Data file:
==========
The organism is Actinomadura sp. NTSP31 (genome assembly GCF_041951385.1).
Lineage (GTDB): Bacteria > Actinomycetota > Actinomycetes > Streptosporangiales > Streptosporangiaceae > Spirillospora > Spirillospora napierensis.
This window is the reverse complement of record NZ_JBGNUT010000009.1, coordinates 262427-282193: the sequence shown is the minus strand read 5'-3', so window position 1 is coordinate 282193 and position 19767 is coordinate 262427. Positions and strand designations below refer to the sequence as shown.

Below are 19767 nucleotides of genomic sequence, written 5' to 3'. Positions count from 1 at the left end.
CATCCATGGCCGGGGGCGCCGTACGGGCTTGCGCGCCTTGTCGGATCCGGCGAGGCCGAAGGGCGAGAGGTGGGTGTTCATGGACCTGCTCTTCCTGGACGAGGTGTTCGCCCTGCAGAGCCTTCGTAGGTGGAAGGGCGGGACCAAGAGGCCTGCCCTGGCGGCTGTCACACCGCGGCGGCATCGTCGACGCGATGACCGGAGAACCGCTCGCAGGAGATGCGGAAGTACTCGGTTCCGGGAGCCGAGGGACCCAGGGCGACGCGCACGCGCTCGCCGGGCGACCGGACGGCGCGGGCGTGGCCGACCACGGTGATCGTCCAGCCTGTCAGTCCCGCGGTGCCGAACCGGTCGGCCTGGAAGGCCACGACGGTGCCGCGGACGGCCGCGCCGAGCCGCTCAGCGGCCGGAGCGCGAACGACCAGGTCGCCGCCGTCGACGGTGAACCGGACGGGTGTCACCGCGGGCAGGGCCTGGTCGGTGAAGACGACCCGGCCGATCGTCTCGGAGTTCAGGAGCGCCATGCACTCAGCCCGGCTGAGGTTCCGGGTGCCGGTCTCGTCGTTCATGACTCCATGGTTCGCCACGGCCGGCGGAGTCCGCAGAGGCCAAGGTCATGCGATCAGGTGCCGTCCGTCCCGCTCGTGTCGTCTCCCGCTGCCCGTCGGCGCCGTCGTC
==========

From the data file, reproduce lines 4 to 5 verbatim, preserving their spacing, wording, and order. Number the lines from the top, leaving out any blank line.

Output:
Below are 19767 nucleotides of genomic sequence, written 5' to 3'. Positions count from 1 at the left end.
CATCCATGGCCGGGGGCGCCGTACGGGCTTGCGCGCCTTGTCGGATCCGGCGAGGCCGAAGGGCGAGAGGTGGGTGTTCATGGACCTGCTCTTCCTGGACGAGGTGTTCGCCCTGCAGAGCCTTCGTAGGTGGAAGGGCGGGACCAAGAGGCCTGCCCTGGCGGCTGTCACACCGCGGCGGCATCGTCGACGCGATGACCGGAGAACCGCTCGCAGGAGATGCGGAAGTACTCGGTTCCGGGAGCCGAGGGACCCAGGGCGACGCGCACGCGCTCGCCGGGCGACCGGACGGCGCGGGCGTGGCCGACCACGGTGATCGTCCAGCCTGTCAGTCCCGCGGTGCCGAACCGGTCGGCCTGGAAGGCCACGACGGTGCCGCGGACGGCCGCGCCGAGCCGCTCAGCGGCCGGAGCGCGAACGACCAGGTCGCCGCCGTCGACGGTGAACCGGACGGGTGTCACCGCGGGCAGGGCCTGGTCGGTGAAGACGACCCGGCCGATCGTCTCGGAGTTCAGGAGCGCCATGCACTCAGCCCGGCTGAGGTTCCGGGTGCCGGTCTCGTCGTTCATGACTCCATGGTTCGCCACGGCCGGCGGAGTCCGCAGAGGCCAAGGTCATGCGATCAGGTGCCGTCCGTCCCGCTCGTGTCGTCTCCCGCTGCCCGTCGGCGCCGTCGTC